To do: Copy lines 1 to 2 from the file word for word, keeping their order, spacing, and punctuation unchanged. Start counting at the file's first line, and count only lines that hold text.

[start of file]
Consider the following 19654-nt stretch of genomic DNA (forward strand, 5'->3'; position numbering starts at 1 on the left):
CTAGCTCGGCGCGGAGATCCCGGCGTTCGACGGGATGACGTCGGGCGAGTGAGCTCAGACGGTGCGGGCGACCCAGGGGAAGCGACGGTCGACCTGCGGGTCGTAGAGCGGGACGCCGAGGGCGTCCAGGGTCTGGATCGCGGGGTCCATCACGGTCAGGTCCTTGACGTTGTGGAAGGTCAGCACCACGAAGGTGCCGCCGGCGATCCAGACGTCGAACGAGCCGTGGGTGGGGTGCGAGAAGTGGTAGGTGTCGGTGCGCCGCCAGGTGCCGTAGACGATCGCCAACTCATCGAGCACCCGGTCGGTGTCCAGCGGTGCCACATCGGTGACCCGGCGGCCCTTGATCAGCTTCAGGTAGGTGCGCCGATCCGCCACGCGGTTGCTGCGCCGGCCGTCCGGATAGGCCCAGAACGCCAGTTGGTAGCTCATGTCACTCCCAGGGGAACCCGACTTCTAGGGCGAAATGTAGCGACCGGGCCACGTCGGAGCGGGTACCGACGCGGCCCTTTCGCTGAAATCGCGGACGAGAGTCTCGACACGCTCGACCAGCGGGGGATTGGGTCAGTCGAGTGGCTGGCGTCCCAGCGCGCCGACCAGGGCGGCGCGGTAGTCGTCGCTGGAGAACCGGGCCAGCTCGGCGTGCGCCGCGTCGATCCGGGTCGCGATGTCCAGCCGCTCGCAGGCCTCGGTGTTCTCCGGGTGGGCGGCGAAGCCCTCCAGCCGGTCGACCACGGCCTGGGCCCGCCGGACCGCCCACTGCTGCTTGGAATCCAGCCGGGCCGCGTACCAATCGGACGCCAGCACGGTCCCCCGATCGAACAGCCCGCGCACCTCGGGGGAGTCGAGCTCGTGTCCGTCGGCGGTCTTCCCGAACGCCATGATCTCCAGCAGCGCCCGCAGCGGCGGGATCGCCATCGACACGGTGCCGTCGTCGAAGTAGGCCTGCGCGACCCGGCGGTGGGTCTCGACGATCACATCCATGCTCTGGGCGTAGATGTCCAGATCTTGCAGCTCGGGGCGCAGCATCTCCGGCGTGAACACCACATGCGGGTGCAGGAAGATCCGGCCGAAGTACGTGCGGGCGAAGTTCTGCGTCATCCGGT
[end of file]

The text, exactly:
Consider the following 19654-nt stretch of genomic DNA (forward strand, 5'->3'; position numbering starts at 1 on the left):
CTAGCTCGGCGCGGAGATCCCGGCGTTCGACGGGATGACGTCGGGCGAGTGAGCTCAGACGGTGCGGGCGACCCAGGGGAAGCGACGGTCGACCTGCGGGTCGTAGAGCGGGACGCCGAGGGCGTCCAGGGTCTGGATCGCGGGGTCCATCACGGTCAGGTCCTTGACGTTGTGGAAGGTCAGCACCACGAAGGTGCCGCCGGCGATCCAGACGTCGAACGAGCCGTGGGTGGGGTGCGAGAAGTGGTAGGTGTCGGTGCGCCGCCAGGTGCCGTAGACGATCGCCAACTCATCGAGCACCCGGTCGGTGTCCAGCGGTGCCACATCGGTGACCCGGCGGCCCTTGATCAGCTTCAGGTAGGTGCGCCGATCCGCCACGCGGTTGCTGCGCCGGCCGTCCGGATAGGCCCAGAACGCCAGTTGGTAGCTCATGTCACTCCCAGGGGAACCCGACTTCTAGGGCGAAATGTAGCGACCGGGCCACGTCGGAGCGGGTACCGACGCGGCCCTTTCGCTGAAATCGCGGACGAGAGTCTCGACACGCTCGACCAGCGGGGGATTGGGTCAGTCGAGTGGCTGGCGTCCCAGCGCGCCGACCAGGGCGGCGCGGTAGTCGTCGCTGGAGAACCGGGCCAGCTCGGCGTGCGCCGCGTCGATCCGGGTCGCGATGTCCAGCCGCTCGCAGGCCTCGGTGTTCTCCGGGTGGGCGGCGAAGCCCTCCAGCCGGTCGACCACGGCCTGGGCCCGCCGGACCGCCCACTGCTGCTTGGAATCCAGCCGGGCCGCGTACCAATCGGACGCCAGCACGGTCCCCCGATCGAACAGCCCGCGCACCTCGGGGGAGTCGAGCTCGTGTCCGTCGGCGGTCTTCCCGAACGCCATGATCTCCAGCAGCGCCCGCAGCGGCGGGATCGCCATCGACACGGTGCCGTCGTCGAAGTAGGCCTGCGCGACCCGGCGGTGGGTCTCGACGATCACATCCATGCTCTGGGCGTAGATGTCCAGATCTTGCAGCTCGGGGCGCAGCATCTCCGGCGTGAACACCACATGCGGGTGCAGGAAGATCCGGCCGAAGTACGTGCGGGCGAAGTTCTGCGTCATCCGGT